The purpose of this study was to investigate the anticancer effect of aloe-emodin, an anthraquinone compound present in the leaves of Aloe vera, on two distinct human gastric carcinoma cell lines, AGS and NCI-N87. We demonstrate that aloe-emodin induced cell death in a dose- and time-dependent manner. Noteworthy is that the AGS cells were generally more sensitive than the NCI-N87 cells. Aloe-emodin caused the release of apoptosis-inducing factor and cytochrome c from mitochondria, followed by the activation of caspase-3, leading to nuclear shrinkage and apoptosis. In addition, exposure to aloe-emodin suppressed the casein kinase II activity in a time-dependent manner and was accompanied by a reduced phosphorylation of Bid, a downstream substrate of casein kinase II and a pro-apoptotic molecule. These preclinical studies suggest that aloe-emodin represents a suitable and novel chemotherapeutic drug candidate for the treatment of human gastric carcinoma.


Astaxanthin is a naturally-occurring carotenoid found in algae, shrimp, lobster, crab and salmon. Carotenoids are pigment colours that occur in nature and support good health. Astaxanthin is responsible for turning salmon, crab, lobster and shrimp flesh pink. In the animal kingdom, astaxanthin is found in the highest concentration in the muscles of salmon. Scientists theorise astaxanthin helps provide the endurance these remarkable animals need to swim upstream. For humans, astaxanthin is a powerful antioxidant with broad health implications and unlike other antioxidants, such as beta carotene, zeaxanthin, vitamin E, C, D and selenium, astaxanthin never becomes pro-oxidant in the body.

A March 2010 NIH study concluded that Astaxanthin modulates immune response, inhibits cancer cell growth, reduces bacterial load and gastric inflammation, and protects against UVA-induced oxidative stress in in vitro and rodent models. From the study:   “Dietary astaxanthin stimulated mitogen-induced lymphoproliferation, increased natural killer cell cytotoxic activity, and increased total T and B cell subpopulations, but did not influence populations of Thelper, Tcytotoxic or natural killer cells. A higher percentage of leukocytes expressed the LFA-1 marker in subjects given 2 mg astaxanthin on wk 8. Subjects fed 2 mg astaxanthin had a higher tuberculin response than unsupplemented subjects. There was no difference in TNF and IL-2 concentrations, but plasma IFN-gamma and IL-6 increased on wk 8 in subjects given 8 mg astaxanthin.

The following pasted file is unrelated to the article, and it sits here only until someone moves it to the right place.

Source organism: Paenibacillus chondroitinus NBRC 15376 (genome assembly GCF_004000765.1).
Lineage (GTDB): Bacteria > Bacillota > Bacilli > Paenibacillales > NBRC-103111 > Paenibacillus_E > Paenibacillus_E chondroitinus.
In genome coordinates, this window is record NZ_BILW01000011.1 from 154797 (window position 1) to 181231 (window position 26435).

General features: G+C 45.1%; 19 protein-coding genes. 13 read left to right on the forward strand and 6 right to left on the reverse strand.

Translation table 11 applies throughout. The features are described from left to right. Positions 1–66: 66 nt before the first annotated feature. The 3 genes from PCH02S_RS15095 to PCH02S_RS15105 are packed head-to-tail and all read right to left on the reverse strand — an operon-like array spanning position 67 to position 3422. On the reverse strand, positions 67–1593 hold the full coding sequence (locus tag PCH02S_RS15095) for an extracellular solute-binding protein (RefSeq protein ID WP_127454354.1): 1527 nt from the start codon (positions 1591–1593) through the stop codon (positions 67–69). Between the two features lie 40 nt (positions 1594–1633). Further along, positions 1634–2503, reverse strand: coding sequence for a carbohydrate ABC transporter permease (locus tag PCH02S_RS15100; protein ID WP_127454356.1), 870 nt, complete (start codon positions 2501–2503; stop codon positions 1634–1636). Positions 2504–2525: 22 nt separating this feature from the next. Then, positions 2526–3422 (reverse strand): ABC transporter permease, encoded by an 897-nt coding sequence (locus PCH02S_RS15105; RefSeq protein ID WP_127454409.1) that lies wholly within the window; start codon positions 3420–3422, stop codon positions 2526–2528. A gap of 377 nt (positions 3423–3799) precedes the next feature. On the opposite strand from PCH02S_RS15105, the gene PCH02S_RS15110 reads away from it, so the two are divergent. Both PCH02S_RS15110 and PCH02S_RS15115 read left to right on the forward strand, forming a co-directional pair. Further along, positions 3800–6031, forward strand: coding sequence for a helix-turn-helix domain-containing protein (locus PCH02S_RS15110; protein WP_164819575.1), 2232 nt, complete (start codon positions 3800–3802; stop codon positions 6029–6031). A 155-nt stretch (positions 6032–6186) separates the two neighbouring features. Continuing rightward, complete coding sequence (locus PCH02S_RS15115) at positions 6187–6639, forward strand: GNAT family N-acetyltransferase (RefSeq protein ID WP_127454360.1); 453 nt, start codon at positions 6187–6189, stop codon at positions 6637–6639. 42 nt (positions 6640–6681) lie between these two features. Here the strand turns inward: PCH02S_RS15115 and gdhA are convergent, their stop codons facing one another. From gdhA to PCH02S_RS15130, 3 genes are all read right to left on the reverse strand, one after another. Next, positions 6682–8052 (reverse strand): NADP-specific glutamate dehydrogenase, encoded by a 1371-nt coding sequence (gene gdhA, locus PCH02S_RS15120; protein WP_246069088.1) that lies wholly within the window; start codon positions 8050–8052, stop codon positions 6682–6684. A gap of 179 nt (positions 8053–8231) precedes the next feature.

Conclusion: Therefore, dietary astaxanthin decreases a DNA damage biomarker and acute phase protein, and enhances immune response in young healthy females.”

Another slant on the immune benefits of Astaxanthin is seen in a study involving Helicobacter pylori, a bacterium commonly found in the stomach that can lead to ulcers and ultimately, stomach cancer. There has been quite a lot of research on Astaxanthin’s positive effects in reducing H. pylori. In this particular study, the author states that “Recent experimental studies, both in vivo and in vitro, have shown that vitamin C and astaxanthin, a carotenoid, are not only free radical scavengers but also show antimicrobial activity against H. pylori. It has been shown that astaxanthin changes the immune response to H. pylori by shifting the Th1 response towards a Th2 T-cell response”.